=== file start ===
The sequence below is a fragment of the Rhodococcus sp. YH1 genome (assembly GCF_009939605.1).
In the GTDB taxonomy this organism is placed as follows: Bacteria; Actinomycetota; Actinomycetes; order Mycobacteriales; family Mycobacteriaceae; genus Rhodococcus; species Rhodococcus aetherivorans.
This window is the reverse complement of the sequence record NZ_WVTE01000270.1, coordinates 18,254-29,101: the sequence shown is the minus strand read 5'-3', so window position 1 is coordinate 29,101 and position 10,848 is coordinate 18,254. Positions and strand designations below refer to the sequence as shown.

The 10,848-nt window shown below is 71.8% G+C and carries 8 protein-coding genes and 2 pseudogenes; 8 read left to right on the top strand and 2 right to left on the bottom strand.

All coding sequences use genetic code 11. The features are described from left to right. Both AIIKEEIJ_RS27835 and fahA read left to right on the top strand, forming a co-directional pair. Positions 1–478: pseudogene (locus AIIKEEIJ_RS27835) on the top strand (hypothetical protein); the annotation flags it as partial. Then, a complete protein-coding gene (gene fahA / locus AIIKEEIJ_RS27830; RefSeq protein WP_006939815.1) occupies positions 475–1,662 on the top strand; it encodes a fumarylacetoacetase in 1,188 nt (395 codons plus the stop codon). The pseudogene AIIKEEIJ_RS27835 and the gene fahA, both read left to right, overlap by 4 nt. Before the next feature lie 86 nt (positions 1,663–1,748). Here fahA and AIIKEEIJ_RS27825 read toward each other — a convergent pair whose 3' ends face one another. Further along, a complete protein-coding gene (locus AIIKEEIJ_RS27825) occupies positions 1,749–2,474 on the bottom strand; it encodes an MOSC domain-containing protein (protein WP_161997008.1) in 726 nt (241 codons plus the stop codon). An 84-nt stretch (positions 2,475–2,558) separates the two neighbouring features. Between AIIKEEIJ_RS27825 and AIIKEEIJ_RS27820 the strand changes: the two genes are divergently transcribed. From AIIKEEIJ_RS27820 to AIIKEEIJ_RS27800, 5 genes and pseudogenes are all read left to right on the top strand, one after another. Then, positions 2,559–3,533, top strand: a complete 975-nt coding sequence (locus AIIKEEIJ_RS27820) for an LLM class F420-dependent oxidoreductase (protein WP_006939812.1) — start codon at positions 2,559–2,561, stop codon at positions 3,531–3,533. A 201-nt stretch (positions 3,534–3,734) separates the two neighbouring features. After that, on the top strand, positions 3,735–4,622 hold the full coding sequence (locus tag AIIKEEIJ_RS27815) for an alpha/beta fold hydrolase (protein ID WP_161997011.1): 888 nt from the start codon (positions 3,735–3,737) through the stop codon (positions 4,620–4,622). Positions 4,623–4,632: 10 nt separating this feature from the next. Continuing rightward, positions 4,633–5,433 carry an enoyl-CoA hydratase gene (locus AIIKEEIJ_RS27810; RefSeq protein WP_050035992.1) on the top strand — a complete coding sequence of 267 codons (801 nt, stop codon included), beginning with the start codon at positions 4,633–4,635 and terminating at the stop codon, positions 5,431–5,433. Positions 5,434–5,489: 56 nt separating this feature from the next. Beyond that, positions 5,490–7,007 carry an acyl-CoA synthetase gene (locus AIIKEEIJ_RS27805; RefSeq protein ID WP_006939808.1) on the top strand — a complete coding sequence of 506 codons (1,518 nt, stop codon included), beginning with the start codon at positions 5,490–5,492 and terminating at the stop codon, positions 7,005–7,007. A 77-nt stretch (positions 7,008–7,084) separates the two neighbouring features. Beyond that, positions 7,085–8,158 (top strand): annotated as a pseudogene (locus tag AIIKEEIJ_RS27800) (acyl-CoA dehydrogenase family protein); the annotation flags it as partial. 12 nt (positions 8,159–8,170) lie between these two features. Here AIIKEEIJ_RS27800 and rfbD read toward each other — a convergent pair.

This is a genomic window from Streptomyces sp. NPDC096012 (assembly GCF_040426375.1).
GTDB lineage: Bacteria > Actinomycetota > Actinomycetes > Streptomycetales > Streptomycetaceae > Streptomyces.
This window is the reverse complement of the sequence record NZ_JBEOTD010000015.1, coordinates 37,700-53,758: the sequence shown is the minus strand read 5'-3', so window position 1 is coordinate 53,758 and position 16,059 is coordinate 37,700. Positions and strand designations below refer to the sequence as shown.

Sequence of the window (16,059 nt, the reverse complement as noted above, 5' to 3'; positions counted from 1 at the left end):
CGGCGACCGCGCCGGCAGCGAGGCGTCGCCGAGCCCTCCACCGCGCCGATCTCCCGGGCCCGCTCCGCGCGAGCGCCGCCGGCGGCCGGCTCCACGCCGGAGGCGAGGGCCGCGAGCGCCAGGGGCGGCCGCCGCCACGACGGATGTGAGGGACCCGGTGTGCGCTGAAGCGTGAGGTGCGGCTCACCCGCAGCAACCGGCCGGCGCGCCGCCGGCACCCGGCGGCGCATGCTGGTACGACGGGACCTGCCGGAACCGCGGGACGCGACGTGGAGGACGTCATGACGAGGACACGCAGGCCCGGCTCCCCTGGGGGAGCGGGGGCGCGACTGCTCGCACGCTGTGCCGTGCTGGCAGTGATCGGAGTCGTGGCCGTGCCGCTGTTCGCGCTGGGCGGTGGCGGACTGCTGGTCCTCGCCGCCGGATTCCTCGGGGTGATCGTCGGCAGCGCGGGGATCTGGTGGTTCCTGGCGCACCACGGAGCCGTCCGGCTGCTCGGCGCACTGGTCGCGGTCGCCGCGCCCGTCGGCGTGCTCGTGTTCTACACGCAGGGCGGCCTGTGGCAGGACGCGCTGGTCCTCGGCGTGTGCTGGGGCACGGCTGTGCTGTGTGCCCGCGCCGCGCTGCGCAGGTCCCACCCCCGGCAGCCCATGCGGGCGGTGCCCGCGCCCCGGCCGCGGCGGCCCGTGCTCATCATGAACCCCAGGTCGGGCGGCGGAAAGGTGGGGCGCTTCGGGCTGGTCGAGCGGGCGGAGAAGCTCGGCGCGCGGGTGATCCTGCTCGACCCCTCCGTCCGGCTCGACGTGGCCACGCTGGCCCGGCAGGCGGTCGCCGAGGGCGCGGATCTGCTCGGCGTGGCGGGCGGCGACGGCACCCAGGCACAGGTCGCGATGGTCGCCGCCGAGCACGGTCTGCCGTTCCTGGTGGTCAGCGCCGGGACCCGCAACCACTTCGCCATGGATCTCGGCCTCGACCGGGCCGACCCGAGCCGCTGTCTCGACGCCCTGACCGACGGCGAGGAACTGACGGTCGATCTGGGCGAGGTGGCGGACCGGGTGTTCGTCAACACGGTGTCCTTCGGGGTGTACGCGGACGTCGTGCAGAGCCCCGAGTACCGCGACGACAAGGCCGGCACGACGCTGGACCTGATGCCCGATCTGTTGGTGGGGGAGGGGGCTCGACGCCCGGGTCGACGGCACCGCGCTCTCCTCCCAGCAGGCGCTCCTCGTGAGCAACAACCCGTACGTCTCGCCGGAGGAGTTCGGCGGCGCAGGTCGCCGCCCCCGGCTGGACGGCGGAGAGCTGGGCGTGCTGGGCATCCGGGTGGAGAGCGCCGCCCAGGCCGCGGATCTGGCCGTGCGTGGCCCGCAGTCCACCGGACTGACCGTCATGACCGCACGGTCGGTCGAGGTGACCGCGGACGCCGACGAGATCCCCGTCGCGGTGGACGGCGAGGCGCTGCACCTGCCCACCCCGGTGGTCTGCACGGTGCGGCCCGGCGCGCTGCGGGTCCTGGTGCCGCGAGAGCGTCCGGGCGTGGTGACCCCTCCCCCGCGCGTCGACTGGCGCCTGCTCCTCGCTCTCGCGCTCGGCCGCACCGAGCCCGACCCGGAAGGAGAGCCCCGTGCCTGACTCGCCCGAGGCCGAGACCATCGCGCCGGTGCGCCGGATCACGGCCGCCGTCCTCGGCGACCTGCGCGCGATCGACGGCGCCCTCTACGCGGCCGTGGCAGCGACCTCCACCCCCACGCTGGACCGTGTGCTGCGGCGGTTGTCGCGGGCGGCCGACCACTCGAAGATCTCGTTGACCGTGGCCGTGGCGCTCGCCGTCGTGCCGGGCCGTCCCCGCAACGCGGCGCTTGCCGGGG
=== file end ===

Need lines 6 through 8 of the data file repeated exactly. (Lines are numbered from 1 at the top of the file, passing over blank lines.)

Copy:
This is a genomic window from Streptomyces sp. NPDC096012 (assembly GCF_040426375.1).
GTDB lineage: Bacteria > Actinomycetota > Actinomycetes > Streptomycetales > Streptomycetaceae > Streptomyces.
This window is the reverse complement of the sequence record NZ_JBEOTD010000015.1, coordinates 37,700-53,758: the sequence shown is the minus strand read 5'-3', so window position 1 is coordinate 53,758 and position 16,059 is coordinate 37,700. Positions and strand designations below refer to the sequence as shown.